Goodin not on education committee, but ready to serve on corrections, 4 others
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From Staff Reports
After an unusual start to his first term in the state legislature, State Representative Dale Goodin learned recently he had been named to five House of Represenatives committees for his freshman term in office.
Goodin, a Republican from Perry County who represents Greene County as part of House Dist. 105, will serve as a member of the Corrections, Workforce Development, Military Affairs, State Library, and Youth and Family Affairs committees. Speaker of the House Philip Gunn announced the committee assignments last Thursday.
Goodin said that after retiring from two different branches of the military after 40 years of service he was not surprised by his appointment to the Military Affairs committee. Manly Barton, who represents neighboring George and Jackson Counties in the House, is also part of the committee. The majority of other representatives, including the chairman and vice-chairman, are from North Mississippi. The others include representatives from the Jackson area, one from Southwest Mississippi, and Mark Tullos, a representative from Smith and Jasper counties.
Workforce development was a strong talking point during Goodin’s campaign. And, as the former administrator of the Perry County vocational program, Goodin said he is a big believer in encouraging education for skilled professions such as welding, pipe-fitting, medical services, etc. He will be joined on this committee with District 88 Representative Ramona Blackledge from Jones/Jasper County; District 117 Representative Kevin Felsher and District 118 Representative Greg Haney from Harrison County; and 12 other representatives from mostly Jackson and North Mississippi.
The Youth and Family Affairs committee that Goodin was chosen for comes up with legislation such as HB 136: Youth and Community Safety Act, which would require schools to annually report certain unlawful activity to the State Department of Education. Joining Goodin on this committee is Representative Blackledge from District 88 as well as Billy Andrews from Lamar County, Jansen Owen from Lamar/Pearl River Counties, and seven other representatives from the Jackson area and North Mississippi.
Goodin said with South Mississippi Correctional Institution being in his district, he specifically requested to be on the Corrections committee. Jackson County’s Jeramey Anderson joins Goodin on this committee along with 15 other representatives from other areas of the state.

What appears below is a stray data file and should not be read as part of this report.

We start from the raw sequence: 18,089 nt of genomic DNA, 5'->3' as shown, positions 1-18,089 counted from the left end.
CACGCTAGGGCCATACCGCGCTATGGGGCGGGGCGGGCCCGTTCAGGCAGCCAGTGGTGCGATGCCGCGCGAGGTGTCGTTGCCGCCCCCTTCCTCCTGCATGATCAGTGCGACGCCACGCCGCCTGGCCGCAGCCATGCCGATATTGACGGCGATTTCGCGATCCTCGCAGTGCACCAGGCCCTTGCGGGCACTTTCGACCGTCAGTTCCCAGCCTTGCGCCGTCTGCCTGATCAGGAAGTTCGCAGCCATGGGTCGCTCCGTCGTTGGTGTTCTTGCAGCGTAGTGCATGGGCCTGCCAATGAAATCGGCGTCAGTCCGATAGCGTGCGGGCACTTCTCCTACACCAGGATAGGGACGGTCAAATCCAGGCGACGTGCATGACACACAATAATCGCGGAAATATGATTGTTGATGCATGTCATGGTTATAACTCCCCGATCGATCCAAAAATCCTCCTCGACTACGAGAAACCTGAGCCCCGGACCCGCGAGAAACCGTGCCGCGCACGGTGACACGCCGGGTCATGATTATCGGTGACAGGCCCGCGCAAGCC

“With the problems going on recently in the Mississippi correctional system, this will most likely be a busy committee,” Goodin said in a statement released Tuesday.
Lastly, Goodin was chosen as part of the State Library Committee.
While Goodin says he is ready to work on the committees to which he was assigned, he is disappointed to have not been named to the Education Committee after working 30 years in public education.
“Neither I nor Jerry Darnell from DeSoto County, both retired education administrators new to the Legislator, were put on the Education Committee,” says Goodin. “I am really disappointed about that.”
“I’m going to work hard on the assignments I’m given. Corrections, especially, is going to take a lot of time and effort. I’m looking forward to learning as much as I possibly can while working for the people of Mississippi.”
Goodin is one of four freshmen legislators in a tiff with Speaker of the House Philip Gun over whether they can hold their new political offices and draw their state retirements from previous public service jobs at the same time. Goodin said shortly after being sworn into their new offices earlier this month, the four House newcomers were told by Gunn, a member of their own political party, who says their service in the legislature would amount to ‘double dipping’ on the backs of state taxpayers.
Goodin said the situation amounted to “punishment” against people that have served in education, the court system, government, etc.
“We need people that have different experiences and worked in some of the areas needing improvement to be part of the Legislature,” Goodin said recently. “We have more important work to do than worry about this.”
“People chose us that are being placed in this position to be their representative and to work to improve issues that affect them. We should be focused on that, and not if we are going to lose money we earned throughout our careers before wanting to serve our state and communities.”